The Orlando Philharmonic opened its 2015-2016 season with a concert with The Hot Sardines.
The Orlando Philharmonic opened its 2015-2016 season with a concert with The Hot Sardines.

ORLANDO — “I love Paris every month,” Miz Elizabeth Bougerol sang, and while her sweet rendition of the Cole Porter classic was filled with charm, it was also obvious that the great French city was not what Bougerol was trying to evoke.
Instead, Bougerol and her band, The Hot Sardines, took the audience at the Bob Carr Theater to a very different place: the late 1930s and the 1940s, and evoked a speakeasy, perhaps, or a big city nightclub in that era, when Jazz was king and so was swing.
On Saturday afternoon, the Orlando Philharmonic Orchestra kicked off its 2015-2016 Super Series program at the Bob Carr, and opened with their conductor, Albert George Schram, showing that his musicians really could swing as they recreated the Big Band sounds of yesteryear through a concert done in collaboration with The Hot Sardines, a band from New York City.
They were formed just about four years ago when bandleader Evan “Bibs” Palazzo and lead singer Miz Elizabeth brought them together, complete with their own tap dancer, Edwin “Fast Eddy” Francisco.
In October 2014 they released their debut, self-titled album, featuring early Jazz and some original Sardines compositions. On Saturday, they were in Orlando to join the Philharmonic in a concert that evoked the sounds of New Orleans to Manhattan, the classic style of Billie Holiday to the Andrews Sisters, and the era from Prohibition to World War II.
“We’re the Hot Sardines from New York,” Miz Elizabeth said at the start of the concert. “We’re so thrilled to be here.”
They performed both an afternoon and evening show at the Bob Carr, and David Schillhammer, the executive director of the Orlando Philharmonic, noted that their presence in Orlando owes much to another very well known orchestra.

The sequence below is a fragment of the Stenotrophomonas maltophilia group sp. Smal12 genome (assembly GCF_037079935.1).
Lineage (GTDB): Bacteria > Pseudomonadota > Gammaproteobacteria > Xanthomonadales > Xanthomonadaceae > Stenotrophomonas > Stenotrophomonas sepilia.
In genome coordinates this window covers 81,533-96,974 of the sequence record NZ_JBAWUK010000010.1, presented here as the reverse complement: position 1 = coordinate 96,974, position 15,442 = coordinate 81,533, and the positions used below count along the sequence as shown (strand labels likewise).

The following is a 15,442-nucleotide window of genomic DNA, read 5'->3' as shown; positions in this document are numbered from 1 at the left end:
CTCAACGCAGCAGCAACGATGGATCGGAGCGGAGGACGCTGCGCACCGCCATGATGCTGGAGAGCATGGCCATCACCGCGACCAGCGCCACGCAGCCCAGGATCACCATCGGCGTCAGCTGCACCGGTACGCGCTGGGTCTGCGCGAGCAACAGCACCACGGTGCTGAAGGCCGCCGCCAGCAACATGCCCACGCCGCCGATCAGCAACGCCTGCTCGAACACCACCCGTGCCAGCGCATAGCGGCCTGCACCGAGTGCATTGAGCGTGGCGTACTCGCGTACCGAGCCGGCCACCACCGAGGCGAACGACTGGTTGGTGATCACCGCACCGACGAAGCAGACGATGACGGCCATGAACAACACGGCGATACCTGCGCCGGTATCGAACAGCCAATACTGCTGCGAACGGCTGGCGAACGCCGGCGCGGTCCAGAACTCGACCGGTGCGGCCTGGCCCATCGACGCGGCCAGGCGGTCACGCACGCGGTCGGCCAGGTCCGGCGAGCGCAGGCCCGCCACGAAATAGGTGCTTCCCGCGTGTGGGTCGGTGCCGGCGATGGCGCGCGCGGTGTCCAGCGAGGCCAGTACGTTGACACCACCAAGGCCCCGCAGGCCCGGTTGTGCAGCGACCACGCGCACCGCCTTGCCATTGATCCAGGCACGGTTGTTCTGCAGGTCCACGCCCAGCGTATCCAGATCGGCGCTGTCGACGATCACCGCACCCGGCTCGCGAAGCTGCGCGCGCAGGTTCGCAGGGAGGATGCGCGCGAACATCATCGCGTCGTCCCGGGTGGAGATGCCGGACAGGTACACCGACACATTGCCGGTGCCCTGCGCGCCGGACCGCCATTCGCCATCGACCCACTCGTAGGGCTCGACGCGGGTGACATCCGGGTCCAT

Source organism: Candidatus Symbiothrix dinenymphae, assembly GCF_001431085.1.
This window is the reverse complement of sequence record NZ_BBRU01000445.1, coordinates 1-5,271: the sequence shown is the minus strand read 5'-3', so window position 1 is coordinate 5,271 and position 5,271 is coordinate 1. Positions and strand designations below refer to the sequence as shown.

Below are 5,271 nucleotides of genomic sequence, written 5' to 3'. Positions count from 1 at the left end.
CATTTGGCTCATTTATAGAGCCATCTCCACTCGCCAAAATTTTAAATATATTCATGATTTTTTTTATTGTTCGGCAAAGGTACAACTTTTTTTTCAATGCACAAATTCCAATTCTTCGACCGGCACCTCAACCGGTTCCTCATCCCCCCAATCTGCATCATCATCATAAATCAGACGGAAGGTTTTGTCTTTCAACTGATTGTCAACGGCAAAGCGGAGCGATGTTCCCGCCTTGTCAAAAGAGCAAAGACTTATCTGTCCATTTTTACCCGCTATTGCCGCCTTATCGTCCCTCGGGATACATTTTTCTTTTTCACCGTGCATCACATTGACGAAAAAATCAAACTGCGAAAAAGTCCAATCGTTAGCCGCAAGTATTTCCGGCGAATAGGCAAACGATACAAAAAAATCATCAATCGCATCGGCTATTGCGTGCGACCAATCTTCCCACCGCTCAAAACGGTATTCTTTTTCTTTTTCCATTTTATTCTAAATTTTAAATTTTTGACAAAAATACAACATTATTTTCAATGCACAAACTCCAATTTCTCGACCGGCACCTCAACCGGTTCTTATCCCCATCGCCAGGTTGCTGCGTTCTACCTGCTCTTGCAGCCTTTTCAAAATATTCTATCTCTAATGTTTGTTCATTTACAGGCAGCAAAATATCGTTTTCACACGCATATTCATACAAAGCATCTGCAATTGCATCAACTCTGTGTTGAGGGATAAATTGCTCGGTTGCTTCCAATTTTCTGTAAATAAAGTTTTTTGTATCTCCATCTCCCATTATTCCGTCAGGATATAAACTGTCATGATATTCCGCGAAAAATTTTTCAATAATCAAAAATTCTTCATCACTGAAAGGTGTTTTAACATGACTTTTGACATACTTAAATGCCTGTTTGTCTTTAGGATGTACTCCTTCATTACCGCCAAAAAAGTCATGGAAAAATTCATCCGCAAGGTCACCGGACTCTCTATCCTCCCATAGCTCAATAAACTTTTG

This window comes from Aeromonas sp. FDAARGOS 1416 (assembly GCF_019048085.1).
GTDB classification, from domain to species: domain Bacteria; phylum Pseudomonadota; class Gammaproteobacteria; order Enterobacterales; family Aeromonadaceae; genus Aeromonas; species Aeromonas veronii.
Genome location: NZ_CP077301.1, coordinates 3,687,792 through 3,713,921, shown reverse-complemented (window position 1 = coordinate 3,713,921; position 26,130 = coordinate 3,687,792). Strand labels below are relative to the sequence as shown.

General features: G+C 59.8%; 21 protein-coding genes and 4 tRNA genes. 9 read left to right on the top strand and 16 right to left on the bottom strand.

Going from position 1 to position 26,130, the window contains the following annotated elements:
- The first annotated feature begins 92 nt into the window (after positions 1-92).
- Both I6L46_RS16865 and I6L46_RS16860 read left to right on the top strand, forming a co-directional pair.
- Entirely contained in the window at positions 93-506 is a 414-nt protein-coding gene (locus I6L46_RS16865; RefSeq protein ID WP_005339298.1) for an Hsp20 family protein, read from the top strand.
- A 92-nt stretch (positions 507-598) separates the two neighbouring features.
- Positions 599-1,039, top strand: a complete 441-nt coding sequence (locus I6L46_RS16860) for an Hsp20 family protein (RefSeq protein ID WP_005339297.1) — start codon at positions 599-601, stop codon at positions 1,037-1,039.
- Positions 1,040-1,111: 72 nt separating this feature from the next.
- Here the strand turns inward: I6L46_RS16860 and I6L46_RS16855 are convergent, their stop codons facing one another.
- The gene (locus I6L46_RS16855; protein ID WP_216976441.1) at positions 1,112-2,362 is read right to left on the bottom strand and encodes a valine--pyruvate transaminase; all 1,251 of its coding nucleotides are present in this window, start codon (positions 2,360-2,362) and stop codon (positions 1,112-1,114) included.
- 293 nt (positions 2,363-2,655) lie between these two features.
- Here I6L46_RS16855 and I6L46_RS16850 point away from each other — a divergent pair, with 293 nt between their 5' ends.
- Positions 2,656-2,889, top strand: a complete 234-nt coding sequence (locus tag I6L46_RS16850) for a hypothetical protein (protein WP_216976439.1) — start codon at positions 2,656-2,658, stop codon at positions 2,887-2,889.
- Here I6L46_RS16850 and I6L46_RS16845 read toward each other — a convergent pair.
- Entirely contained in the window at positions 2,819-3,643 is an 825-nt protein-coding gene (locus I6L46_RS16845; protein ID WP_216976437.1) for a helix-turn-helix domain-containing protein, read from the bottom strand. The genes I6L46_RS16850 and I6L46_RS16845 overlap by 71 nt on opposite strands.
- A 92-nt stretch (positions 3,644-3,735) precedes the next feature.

“The Boston Pops found them about 18 months ago, and wrote charts for them,” Schillhammer said. “They discovered them in a nightclub.”
The collaboration between the Boston Pops and Hot Sardines, he said, caught the attention of the Orlando Philharmonic.
“We decided if they’re good enough for the Boston Pops,” he said, “they’re good enough for the Orlando Philharmonic.”
During the concert, Bougerol talked about their recent trip to Walt Disney World, where the band seemed at times to resemble the Country Bears Jamboree attraction in the Magic Kingdom.
“We’re here for the next two hours,” she told the sold out audience at the afternoon concert, “so enjoy.”
Bougerol reintroduced the audience to some classic early singers and songwriters, including Thomas Wright “Fats” Waller, the American Jazz pianist, composer, singer, and comedic entertainer, known for having made a major impact on modern Jazz piano.
“Are there any Fats Waller fans in the house,” she asked, and she then performed his song “Your Feet’s Too Big.”
“That’s a romantic tune,” she added.
The Hot Sardines moved then to a second Waller classic.
“This was one written in a speakeasy in Harlem,” she said, “that’s now a grocery store. This one is called ‘Honeysuckle Rose.” ”
As she sang, Francisco performed some eye-popping tap dance moves for the audience, prompting Miz Elizabeth to at one point note, “It’s jackets off time for us, folks.”
She occasionally addressed the members of the Orlando Philharmonic, noting “Orchestra, how are you doing? I feel like I should have baked you cookies.”
The Hot Sardines also paid tribute to the late film director Stanley Kubrick and his 1980 horror movie “The Shining,” by performing the song “Midnight, the Stars and You.” That 1930s tune, originally by Ray Noble and his Orchestra, was on the soundtrack of the movie when Jack Torrence (played by Jack Nicholson) enters the bar at the Overlook Hotel to speak to the ghost of Lloyd the Bartender. During Miz Elizabeth’s rendition of the song, the chorus sang “All work and no play makes Jack a dull boy” in the background — a line taken from the movie.
“There was a lot going on in that tune — a lot,” Bougerol said.
The Hot Sardines also reached back even further, to pre-Depression years, for one song.
“Right now, these gentlemen are going to play the most recorded song of the 1920s,” Miz Elizabeth said. “Does anybody know what that is? I bet you didn’t know you had to prepare today. Ladies and gentlemen, this is ‘The Charleston.’ ”
The Orlando Philharmonic will continue its 2015-2016 series on Thursday, Oct. 22 with The Maestro’s Debut, hosted by Michael Elsberry and Sally Blackumu, and David and Judy Albertson, when they welcome the orchestra’s new music director, Eric Jacobsen.

Michael Freeman is an Orlando journalist, playwright and author of the book “Bloody Rabbit”. Contact him at

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